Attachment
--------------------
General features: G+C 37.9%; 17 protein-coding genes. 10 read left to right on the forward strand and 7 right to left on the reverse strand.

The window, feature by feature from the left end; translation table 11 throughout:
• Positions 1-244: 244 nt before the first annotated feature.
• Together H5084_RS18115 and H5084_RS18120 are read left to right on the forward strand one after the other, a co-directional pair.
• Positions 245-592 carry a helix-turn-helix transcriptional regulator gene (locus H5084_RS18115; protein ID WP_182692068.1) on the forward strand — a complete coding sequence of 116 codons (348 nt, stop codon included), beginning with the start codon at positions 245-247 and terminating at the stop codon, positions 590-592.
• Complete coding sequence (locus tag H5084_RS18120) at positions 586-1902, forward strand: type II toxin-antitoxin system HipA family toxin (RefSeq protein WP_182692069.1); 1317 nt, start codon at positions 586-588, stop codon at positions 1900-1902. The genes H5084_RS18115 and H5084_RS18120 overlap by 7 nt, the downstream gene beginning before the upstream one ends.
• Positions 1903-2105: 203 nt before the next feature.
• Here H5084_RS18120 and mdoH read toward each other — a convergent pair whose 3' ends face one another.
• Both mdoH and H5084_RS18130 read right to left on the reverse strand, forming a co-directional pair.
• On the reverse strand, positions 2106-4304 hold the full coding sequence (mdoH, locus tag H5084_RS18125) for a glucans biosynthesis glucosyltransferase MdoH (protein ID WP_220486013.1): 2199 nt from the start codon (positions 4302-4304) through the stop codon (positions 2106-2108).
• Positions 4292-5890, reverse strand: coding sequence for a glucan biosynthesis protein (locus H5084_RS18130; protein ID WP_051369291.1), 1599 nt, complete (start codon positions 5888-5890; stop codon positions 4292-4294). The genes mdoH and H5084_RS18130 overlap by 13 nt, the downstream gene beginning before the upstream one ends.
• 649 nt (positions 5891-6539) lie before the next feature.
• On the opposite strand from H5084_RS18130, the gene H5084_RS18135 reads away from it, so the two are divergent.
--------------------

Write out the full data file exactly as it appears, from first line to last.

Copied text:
General features: G+C 37.9%; 17 protein-coding genes. 10 read left to right on the forward strand and 7 right to left on the reverse strand.

The window, feature by feature from the left end; translation table 11 throughout:
• Positions 1-244: 244 nt before the first annotated feature.
• Together H5084_RS18115 and H5084_RS18120 are read left to right on the forward strand one after the other, a co-directional pair.
• Positions 245-592 carry a helix-turn-helix transcriptional regulator gene (locus H5084_RS18115; protein ID WP_182692068.1) on the forward strand — a complete coding sequence of 116 codons (348 nt, stop codon included), beginning with the start codon at positions 245-247 and terminating at the stop codon, positions 590-592.
• Complete coding sequence (locus tag H5084_RS18120) at positions 586-1902, forward strand: type II toxin-antitoxin system HipA family toxin (RefSeq protein WP_182692069.1); 1317 nt, start codon at positions 586-588, stop codon at positions 1900-1902. The genes H5084_RS18115 and H5084_RS18120 overlap by 7 nt, the downstream gene beginning before the upstream one ends.
• Positions 1903-2105: 203 nt before the next feature.
• Here H5084_RS18120 and mdoH read toward each other — a convergent pair whose 3' ends face one another.
• Both mdoH and H5084_RS18130 read right to left on the reverse strand, forming a co-directional pair.
• On the reverse strand, positions 2106-4304 hold the full coding sequence (mdoH, locus tag H5084_RS18125) for a glucans biosynthesis glucosyltransferase MdoH (protein ID WP_220486013.1): 2199 nt from the start codon (positions 4302-4304) through the stop codon (positions 2106-2108).
• Positions 4292-5890, reverse strand: coding sequence for a glucan biosynthesis protein (locus H5084_RS18130; protein ID WP_051369291.1), 1599 nt, complete (start codon positions 5888-5890; stop codon positions 4292-4294). The genes mdoH and H5084_RS18130 overlap by 13 nt, the downstream gene beginning before the upstream one ends.
• 649 nt (positions 5891-6539) lie before the next feature.
• On the opposite strand from H5084_RS18130, the gene H5084_RS18135 reads away from it, so the two are divergent.